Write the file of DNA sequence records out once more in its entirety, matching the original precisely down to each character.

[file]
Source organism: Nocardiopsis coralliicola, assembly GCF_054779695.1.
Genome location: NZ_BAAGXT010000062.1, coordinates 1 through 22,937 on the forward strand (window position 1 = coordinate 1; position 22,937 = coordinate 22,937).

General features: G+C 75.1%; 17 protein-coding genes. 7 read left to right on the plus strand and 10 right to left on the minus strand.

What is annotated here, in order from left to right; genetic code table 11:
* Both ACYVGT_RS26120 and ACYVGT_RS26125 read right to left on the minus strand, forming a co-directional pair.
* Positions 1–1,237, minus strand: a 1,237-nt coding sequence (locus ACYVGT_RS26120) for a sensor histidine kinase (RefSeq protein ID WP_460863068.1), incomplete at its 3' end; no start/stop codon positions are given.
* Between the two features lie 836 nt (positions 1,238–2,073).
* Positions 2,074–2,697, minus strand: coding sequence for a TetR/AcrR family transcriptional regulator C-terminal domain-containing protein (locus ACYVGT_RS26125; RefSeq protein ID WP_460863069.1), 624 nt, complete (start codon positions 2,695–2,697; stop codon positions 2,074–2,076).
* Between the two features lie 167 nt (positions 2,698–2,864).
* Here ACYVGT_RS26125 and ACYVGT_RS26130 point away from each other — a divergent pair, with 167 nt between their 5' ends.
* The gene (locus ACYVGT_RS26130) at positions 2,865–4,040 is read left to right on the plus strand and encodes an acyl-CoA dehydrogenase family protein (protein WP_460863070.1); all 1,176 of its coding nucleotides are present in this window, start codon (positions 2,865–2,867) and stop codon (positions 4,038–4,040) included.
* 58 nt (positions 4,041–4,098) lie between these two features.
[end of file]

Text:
Source organism: Nocardiopsis coralliicola, assembly GCF_054779695.1.
Genome location: NZ_BAAGXT010000062.1, coordinates 1 through 22,937 on the forward strand (window position 1 = coordinate 1; position 22,937 = coordinate 22,937).

General features: G+C 75.1%; 17 protein-coding genes. 7 read left to right on the plus strand and 10 right to left on the minus strand.

What is annotated here, in order from left to right; genetic code table 11:
* Both ACYVGT_RS26120 and ACYVGT_RS26125 read right to left on the minus strand, forming a co-directional pair.
* Positions 1–1,237, minus strand: a 1,237-nt coding sequence (locus ACYVGT_RS26120) for a sensor histidine kinase (RefSeq protein ID WP_460863068.1), incomplete at its 3' end; no start/stop codon positions are given.
* Between the two features lie 836 nt (positions 1,238–2,073).
* Positions 2,074–2,697, minus strand: coding sequence for a TetR/AcrR family transcriptional regulator C-terminal domain-containing protein (locus ACYVGT_RS26125; RefSeq protein ID WP_460863069.1), 624 nt, complete (start codon positions 2,695–2,697; stop codon positions 2,074–2,076).
* Between the two features lie 167 nt (positions 2,698–2,864).
* Here ACYVGT_RS26125 and ACYVGT_RS26130 point away from each other — a divergent pair, with 167 nt between their 5' ends.
* The gene (locus ACYVGT_RS26130) at positions 2,865–4,040 is read left to right on the plus strand and encodes an acyl-CoA dehydrogenase family protein (protein WP_460863070.1); all 1,176 of its coding nucleotides are present in this window, start codon (positions 2,865–2,867) and stop codon (positions 4,038–4,040) included.
* 58 nt (positions 4,041–4,098) lie between these two features.